As part of the Hyundai’s expansion into new markets, the i40 has been included to diversify the company’s stake into D-segment family saloons. But beyond targeting bigger sales, the i40 is also a symbol of stature and maturity for Hyundai. Gone are any preconceived notions from the Grandeurs, Sonatas, and the other big Hyundai vehicles. The design comes from a European team and was developed in Russelheim. So how does the Hyundai i40 fare not just in the D-segment market, but also in competing against the Passat, Insignia or Mondeo?
A team of talented designers was employed to give the Hyundai i40 a structure that would make it contemporary and attractive to a mass market. The i40 achieves this by establishing its own visual identity. At the same time, European tastes have been considered and each element is clearly targeted to such a market. The design range began with a five-door Tourrer, then a hatchback, estate, and four-door saloon followed to complete the range.
The i40’s interior has been designed to give families what they need for daily use but also at an affordable price. What results is a spacious car made of robust materials and more than enough practical standard equipment. Parents will have no problem living with the simplicity and comfort of the space. There’s more headroom and shoulder space in the i40’s front seats and Hyundai claims that it measures larger than the Ford Monteo. Ergonomics are flawless wherever you look. Drivers will have no problem in terms of reach and rake adjustments. The three positioned pedals and steering column are also convenient and practical to handle. The cabin also enjoys a rich ambience from the glossy black trim that surrounds the entertainment controls and the centre stack of the heater. Other ergonomically sound positions can be found in the main rotary menu controller and the shape of the dishes steering wheel.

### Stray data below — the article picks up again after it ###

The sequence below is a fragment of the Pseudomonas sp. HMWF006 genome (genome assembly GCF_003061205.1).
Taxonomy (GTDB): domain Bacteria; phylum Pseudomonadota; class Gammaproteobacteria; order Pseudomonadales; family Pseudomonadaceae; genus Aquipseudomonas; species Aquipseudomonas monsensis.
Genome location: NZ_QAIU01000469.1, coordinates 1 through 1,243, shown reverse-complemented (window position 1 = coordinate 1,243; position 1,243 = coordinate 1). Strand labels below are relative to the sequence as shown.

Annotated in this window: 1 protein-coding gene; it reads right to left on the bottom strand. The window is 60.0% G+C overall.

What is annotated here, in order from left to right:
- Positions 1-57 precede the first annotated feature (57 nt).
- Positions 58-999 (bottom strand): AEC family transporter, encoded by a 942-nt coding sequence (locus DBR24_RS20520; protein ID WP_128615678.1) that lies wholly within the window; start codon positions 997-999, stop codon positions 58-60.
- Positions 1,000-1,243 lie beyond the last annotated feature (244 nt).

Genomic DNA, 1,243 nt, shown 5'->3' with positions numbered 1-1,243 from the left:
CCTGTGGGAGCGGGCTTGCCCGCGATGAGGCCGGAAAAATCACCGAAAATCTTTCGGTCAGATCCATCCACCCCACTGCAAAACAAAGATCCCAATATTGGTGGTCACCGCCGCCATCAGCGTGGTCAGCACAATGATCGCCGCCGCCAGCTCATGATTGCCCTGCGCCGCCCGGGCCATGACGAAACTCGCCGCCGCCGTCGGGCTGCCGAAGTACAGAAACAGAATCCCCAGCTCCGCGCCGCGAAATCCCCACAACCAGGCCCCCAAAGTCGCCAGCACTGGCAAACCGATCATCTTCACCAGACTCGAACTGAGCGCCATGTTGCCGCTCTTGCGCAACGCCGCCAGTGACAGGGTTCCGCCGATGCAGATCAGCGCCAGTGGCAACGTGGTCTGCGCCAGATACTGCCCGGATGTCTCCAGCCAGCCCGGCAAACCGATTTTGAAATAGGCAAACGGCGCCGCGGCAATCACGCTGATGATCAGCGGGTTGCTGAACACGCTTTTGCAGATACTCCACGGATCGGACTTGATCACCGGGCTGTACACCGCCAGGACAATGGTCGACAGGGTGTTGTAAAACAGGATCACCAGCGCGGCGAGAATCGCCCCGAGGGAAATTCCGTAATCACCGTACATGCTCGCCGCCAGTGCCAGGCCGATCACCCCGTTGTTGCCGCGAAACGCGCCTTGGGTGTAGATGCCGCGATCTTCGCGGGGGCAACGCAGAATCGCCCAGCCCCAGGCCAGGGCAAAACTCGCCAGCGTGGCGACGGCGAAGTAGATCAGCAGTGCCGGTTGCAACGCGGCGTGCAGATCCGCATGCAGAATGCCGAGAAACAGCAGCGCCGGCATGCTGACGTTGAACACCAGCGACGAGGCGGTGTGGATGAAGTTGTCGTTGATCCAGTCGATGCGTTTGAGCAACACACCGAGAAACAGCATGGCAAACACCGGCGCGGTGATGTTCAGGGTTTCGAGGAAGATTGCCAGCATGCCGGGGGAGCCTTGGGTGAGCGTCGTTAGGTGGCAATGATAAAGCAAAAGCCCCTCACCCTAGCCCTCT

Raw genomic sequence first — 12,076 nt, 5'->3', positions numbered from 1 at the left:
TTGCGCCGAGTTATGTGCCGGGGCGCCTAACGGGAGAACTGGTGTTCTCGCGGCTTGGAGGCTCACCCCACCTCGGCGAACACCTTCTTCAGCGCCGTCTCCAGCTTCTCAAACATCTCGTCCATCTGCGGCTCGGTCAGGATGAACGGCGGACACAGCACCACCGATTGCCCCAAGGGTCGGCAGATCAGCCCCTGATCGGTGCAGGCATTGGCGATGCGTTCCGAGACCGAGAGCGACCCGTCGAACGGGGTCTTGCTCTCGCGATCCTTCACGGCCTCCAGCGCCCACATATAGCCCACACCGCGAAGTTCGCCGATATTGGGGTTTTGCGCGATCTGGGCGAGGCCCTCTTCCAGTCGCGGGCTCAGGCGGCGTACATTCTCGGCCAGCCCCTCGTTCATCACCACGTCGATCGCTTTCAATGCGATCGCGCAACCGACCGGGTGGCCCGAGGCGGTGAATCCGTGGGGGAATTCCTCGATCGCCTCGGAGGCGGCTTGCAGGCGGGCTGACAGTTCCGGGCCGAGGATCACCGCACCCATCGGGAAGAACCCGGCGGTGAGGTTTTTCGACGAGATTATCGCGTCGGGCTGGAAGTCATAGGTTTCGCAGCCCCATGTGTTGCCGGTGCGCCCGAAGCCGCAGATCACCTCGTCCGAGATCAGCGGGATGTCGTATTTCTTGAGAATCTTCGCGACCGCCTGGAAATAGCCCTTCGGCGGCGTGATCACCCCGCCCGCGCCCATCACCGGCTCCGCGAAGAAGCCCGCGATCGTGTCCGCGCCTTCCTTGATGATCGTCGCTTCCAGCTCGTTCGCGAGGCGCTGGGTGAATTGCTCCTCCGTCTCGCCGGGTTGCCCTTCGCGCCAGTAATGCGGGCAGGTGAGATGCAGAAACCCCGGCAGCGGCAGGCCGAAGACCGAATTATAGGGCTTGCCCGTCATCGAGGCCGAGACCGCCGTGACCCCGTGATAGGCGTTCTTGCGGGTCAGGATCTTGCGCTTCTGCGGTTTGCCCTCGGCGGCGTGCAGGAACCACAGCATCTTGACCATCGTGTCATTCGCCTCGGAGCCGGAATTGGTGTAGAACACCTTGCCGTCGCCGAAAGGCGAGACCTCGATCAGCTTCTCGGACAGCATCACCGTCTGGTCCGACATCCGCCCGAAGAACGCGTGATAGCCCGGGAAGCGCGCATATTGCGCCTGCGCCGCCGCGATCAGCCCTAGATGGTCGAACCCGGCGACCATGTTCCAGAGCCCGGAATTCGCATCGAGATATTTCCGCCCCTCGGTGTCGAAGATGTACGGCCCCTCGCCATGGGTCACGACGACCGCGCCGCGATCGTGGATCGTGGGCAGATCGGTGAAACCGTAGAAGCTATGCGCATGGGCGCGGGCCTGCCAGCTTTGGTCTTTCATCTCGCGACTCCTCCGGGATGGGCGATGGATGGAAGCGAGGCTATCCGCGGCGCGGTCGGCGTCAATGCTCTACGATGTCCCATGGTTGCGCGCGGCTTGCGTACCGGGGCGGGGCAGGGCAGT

The i40’s engine range includes the entry-level 1.7-litre diesel at 114bhp, a 1.6-litre petrol at 133bhp, to the top range 2.0-litre petrol found in the saloon. The low-powered diesel includes economy-enhancing technologies that fall under the Blue Drive banner of Hyundai. Other tools used to lower the engine emissions include the intelligent alternator, gearchange indicator, automatic radiator, and engine-starter generator. All engines are able to deliver decent fuel efficiency, decent grip, strong brakes, and good mechanical refinement.
Although the 1.7-litre diesel is able to be two seconds quicker than the entry-level in terms of acceleration, it comes at a Co2 penalty of 21g/km. The brake is decent for the most part but turns out to be poorer than expected as it ran on low-resistance Hankook Kinergy Eco tyres.
Overall the i40 delivers a decent and adequate driving experience. Light controls, precise handling, and easy-to-handle controls are general traits of the i40. But it’s when you demand more of the vehicle that its dynamism falls short. The ligh steering system is responsive as you go around town, but it will carry on unwanted weight as you increase the speed further.
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